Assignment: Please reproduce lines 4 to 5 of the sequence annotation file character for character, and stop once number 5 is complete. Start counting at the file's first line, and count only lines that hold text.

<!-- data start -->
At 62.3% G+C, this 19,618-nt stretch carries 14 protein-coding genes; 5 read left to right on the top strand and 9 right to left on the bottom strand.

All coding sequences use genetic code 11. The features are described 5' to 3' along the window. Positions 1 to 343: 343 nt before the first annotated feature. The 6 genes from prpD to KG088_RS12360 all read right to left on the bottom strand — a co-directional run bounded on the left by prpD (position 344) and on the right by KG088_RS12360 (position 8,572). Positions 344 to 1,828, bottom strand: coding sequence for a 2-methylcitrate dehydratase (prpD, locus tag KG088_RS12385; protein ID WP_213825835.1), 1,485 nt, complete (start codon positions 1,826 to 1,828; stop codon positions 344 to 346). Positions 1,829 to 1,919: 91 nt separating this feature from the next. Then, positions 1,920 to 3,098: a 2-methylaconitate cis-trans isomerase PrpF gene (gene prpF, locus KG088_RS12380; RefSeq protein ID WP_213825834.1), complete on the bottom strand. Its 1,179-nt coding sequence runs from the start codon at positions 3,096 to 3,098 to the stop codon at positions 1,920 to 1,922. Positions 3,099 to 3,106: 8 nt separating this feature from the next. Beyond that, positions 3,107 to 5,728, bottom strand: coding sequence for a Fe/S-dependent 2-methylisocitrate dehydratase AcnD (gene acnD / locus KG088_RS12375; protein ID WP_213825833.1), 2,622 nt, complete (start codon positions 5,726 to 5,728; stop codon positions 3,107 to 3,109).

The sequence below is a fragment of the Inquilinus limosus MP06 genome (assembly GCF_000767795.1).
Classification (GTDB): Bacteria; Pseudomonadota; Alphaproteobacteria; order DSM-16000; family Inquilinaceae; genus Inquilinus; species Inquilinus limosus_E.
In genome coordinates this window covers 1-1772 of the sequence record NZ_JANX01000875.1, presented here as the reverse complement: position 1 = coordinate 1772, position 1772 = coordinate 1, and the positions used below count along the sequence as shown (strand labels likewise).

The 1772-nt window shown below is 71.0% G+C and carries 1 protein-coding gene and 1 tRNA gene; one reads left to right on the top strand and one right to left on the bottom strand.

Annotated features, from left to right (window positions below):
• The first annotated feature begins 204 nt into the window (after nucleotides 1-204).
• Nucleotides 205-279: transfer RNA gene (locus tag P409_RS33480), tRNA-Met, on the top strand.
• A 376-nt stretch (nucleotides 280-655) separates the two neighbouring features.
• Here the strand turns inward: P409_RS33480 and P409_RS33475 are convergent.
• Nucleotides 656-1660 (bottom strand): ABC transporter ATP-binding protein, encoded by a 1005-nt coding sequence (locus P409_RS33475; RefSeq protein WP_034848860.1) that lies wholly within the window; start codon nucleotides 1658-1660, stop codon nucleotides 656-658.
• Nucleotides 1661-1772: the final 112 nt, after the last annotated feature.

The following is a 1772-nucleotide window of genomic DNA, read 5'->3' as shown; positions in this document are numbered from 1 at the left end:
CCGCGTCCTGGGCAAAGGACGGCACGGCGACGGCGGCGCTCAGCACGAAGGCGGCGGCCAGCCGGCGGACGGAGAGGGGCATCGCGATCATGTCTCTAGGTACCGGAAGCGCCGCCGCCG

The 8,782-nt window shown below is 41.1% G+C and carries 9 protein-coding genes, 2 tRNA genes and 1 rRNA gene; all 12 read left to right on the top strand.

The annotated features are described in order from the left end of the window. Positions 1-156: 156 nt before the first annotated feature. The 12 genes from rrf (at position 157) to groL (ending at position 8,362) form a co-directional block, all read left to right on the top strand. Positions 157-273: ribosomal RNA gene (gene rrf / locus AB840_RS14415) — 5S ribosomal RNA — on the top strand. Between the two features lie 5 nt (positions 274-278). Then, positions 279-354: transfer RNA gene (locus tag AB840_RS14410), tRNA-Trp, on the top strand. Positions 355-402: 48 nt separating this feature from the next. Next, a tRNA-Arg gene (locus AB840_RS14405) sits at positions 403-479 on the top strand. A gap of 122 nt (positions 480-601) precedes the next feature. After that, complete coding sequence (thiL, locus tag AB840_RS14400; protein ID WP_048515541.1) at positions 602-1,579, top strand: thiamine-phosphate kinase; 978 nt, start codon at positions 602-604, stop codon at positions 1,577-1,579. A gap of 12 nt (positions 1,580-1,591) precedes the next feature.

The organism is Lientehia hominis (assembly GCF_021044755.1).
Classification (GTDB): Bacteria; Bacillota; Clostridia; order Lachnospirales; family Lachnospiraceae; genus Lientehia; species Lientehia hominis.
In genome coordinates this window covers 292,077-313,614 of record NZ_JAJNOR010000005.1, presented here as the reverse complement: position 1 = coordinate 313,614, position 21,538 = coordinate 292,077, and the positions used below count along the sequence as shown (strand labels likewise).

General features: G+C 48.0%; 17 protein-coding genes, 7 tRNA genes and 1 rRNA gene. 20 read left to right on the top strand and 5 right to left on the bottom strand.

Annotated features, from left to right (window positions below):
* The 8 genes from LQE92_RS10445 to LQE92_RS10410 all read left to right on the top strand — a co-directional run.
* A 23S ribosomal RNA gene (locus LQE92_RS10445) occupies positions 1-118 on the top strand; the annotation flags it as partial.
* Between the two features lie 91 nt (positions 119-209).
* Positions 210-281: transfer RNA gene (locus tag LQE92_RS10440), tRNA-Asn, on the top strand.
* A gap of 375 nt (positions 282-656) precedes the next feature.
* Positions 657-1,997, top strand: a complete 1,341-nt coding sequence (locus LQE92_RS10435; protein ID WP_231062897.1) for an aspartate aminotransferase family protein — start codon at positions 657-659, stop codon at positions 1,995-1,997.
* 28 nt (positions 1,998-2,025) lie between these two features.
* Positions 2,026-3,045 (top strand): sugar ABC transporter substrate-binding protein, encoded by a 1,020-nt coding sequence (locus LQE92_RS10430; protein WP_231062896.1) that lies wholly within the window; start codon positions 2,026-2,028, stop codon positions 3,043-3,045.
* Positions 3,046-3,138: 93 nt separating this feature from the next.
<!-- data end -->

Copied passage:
Classification (GTDB): Bacteria; Pseudomonadota; Alphaproteobacteria; order DSM-16000; family Inquilinaceae; genus Inquilinus; species Inquilinus limosus_E.
In genome coordinates this window covers 1-1772 of the sequence record NZ_JANX01000875.1, presented here as the reverse complement: position 1 = coordinate 1772, position 1772 = coordinate 1, and the positions used below count along the sequence as shown (strand labels likewise).